Why AT&T Is a Strong Growth Story

by: Paul Zimbardo

AT&T (NYSE:T) presents an above-average opportunity for at least the second half of 2009 because of its continued growth prospects with the reduced price iPhone/iPhone 3GS, attractive valuation, and remarkable yield. These characteristics outweigh my fears related to the uncertainty surrounding the Department of Justice probes and risks that AT&T will lose its exclusive contract with Apple (NASDAQ:AAPL) for future iPhones to Verizon (NYSE:VZ) or another competitor. Fundamentally this is a sound company that just happens to be surrounded by a lot of market noise.

The iPhone growth story has been written and reported ad nauseam so I will keep this brief: the iPhone trumps the competition. RIMM is a great company with a strong business (and growing consumer) presence but it lacks the breadth of apps or ease of use to really compete with the iPhone. Palm’s (PALM) Pre is the talk of the town but it will have severe difficulty breaching Apple’s walled garden or being able to reach critical mass with consumers. There is little debate that the iPhone has been anointed as the de-facto popular smart phone right now so investors may as well enjoy the ride similar to MOT (MOT) during the Razor craze (take note of MOT’s chart before, during, and after the Razor era for a warning tale).

In terms of valuation, with a trailing PE of less than 12 and forward PE of less than 11, I believe that AT&T’s growth is being underestimated. Despite sales being relatively flat TTM and the economy still uncertain, I cannot fathom T’s EPS growth falling by half as some analysts predict. While the liquidity ratios are lower than I usually like for stocks I recommend (.5 quick and .6 current), they are in-line with the industry averages: with a market cap well in excess of $100B, this should not even be an issue.

The return on assets and on investment are both greater than the industry AT&T 1 Year Chartaverages (4.8 and 7.8 versus 4.1 and 7.3, respectively) indicating management effectiveness yet the company is trading at a twenty-five basis point discount of price-to-book. The only additional thing that I would like to see management do is repurchase some shares, but with the yield, I cannot complain.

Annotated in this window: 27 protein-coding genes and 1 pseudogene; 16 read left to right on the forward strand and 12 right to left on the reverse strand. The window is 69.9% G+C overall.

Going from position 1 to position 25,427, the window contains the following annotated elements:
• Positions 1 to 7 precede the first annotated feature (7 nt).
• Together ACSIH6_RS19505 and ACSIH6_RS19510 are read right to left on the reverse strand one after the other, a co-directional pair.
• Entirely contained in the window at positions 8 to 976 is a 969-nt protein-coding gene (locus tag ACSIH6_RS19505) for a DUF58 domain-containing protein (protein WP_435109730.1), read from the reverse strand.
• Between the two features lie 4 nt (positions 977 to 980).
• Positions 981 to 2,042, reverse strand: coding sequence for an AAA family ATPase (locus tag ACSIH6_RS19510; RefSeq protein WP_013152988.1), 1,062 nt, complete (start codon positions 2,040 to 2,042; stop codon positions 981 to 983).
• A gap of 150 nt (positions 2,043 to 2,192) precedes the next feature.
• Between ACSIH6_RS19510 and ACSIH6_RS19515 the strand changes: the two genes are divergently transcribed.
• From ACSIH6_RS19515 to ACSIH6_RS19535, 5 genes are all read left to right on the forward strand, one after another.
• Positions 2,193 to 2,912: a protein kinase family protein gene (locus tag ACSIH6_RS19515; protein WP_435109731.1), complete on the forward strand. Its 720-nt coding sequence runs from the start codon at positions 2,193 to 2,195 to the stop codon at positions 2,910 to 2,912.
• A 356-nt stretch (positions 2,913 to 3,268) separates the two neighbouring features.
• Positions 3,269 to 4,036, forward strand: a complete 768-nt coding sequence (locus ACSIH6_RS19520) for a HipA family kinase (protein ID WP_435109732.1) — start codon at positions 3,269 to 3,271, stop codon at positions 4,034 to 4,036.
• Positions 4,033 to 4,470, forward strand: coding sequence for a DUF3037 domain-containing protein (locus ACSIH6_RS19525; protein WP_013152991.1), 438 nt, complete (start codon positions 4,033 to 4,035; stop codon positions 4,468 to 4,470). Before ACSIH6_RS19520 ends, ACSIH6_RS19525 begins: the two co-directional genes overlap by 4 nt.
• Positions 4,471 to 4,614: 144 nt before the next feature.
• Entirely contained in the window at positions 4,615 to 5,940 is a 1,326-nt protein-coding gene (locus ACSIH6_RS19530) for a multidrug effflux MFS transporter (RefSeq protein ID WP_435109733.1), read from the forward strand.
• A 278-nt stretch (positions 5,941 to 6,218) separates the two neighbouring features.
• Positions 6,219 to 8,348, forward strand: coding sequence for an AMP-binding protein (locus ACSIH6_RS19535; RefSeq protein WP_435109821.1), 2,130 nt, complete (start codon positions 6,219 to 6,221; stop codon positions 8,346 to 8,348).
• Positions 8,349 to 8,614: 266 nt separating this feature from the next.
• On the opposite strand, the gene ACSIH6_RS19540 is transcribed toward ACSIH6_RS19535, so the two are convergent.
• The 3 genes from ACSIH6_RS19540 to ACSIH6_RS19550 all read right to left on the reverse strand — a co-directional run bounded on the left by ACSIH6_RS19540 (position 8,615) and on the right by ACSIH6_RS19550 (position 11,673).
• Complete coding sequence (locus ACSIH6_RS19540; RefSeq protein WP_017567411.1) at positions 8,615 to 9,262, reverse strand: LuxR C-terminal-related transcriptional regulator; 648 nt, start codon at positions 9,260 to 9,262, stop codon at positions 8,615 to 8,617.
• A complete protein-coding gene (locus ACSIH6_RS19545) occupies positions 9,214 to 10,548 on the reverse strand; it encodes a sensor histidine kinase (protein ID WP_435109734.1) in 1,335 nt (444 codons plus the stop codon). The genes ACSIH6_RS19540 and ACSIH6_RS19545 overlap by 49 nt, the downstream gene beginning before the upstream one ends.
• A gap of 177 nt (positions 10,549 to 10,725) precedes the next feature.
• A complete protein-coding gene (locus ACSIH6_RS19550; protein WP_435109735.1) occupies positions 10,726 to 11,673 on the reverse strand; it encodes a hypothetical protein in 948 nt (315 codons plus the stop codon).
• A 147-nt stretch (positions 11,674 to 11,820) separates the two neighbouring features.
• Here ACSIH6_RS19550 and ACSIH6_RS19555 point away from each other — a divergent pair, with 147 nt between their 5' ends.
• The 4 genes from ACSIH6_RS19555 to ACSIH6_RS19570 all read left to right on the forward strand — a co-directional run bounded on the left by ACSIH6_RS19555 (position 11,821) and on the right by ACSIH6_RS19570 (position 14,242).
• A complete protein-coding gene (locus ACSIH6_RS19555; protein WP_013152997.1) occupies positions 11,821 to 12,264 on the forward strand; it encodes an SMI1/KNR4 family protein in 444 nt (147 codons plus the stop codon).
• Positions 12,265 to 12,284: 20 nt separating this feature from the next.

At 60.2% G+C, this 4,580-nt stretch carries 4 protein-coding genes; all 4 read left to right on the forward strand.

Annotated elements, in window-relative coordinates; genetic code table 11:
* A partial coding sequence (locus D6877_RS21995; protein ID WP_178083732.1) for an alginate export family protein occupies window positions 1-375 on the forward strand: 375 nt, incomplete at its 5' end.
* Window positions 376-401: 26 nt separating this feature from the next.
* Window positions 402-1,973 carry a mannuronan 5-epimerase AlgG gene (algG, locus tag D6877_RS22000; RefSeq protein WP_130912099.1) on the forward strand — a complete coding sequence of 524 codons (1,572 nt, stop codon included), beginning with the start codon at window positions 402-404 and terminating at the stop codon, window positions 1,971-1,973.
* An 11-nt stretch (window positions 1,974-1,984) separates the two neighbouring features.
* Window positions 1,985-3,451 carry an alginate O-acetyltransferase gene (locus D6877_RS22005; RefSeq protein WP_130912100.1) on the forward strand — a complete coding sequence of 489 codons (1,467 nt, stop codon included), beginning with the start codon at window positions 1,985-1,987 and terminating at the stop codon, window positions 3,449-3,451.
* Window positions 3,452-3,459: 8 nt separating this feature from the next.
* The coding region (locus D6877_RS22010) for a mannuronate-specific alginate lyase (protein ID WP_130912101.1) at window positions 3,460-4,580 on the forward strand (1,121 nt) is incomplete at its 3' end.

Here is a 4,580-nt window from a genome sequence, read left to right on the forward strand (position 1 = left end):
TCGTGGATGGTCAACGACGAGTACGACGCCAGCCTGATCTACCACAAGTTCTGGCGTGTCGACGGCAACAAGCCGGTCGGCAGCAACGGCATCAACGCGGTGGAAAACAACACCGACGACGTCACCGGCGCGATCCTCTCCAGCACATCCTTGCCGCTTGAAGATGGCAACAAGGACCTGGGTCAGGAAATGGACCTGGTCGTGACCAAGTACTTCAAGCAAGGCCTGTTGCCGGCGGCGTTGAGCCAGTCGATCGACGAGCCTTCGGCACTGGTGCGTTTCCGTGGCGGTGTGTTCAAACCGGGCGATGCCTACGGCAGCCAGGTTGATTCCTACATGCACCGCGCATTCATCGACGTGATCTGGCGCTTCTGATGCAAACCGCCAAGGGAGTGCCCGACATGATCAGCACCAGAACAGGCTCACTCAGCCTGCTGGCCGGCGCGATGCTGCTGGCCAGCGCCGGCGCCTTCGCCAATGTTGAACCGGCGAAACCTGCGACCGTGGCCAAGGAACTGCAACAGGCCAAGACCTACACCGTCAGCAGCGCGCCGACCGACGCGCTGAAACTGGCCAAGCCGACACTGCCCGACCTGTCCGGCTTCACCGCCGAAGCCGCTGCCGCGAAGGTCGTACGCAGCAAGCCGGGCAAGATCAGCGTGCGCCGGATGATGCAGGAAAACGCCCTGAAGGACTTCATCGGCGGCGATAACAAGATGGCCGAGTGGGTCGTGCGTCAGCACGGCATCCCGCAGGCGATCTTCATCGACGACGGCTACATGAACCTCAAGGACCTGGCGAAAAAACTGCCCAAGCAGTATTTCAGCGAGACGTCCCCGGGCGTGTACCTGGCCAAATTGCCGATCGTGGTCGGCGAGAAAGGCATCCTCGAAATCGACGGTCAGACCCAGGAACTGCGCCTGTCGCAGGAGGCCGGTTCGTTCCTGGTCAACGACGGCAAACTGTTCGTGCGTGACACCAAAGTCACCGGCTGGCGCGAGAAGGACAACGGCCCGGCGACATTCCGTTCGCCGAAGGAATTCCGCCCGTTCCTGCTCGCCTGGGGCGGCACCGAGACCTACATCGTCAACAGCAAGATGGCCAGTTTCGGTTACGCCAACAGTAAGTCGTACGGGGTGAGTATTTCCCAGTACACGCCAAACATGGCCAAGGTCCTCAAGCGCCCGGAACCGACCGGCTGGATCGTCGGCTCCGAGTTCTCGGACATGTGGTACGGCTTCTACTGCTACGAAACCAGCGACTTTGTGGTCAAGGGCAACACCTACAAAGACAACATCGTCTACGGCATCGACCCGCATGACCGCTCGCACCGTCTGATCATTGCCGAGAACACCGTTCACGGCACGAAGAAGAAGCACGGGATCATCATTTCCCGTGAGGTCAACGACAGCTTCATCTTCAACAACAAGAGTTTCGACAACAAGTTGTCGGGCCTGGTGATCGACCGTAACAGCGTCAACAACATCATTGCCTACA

The dividend yield in excess of 6.7% is robust and appears safe, although the payout ratio over 75 is entering the danger zone. Given the fact that cash from continuing operations alone is virtually high enough to cover all other cash obligations, you have a certified cash cow; however, I do not envision T raising its dividend much (if at all) in the future. The yield is already significantly higher than historic averages and I anticipate capital expenditures to ramp up as T continued to develop/expand its network to keep pace with the iPhone traffic.

In closing, I do not believe that the DoJ inquiries will have a material impact on AT&T, although I do see the elevated uncertainty slowing its stock price appreciation in the coming months (but, hey, that’s what the meaty yield is for!). These type of exclusive agreements are nothing new and have existed for entertainment software (read: videogames) since the birth of the industry. With the economy in such poor shape and talk of a second stimulus, I hardly think investigating the telecom industry and luxury phone contracts will become a priority. AT&T should be able to keep its exclusivity with Apple because AT&T needs Apple and is far more willing to subsidize its phones than other carriers would be. Now that AT&T has eaten from Apple’s growth tree, I do not see it giving that growth up very easily. At the very worst, AT&T has lots of new subscribers locked-in with two-year contracts that should lessen the blow of potentially losing the exclusive contact.

Disclosures: I am long T, AAPL, and RIMM. I hold an immaterial position in MOT.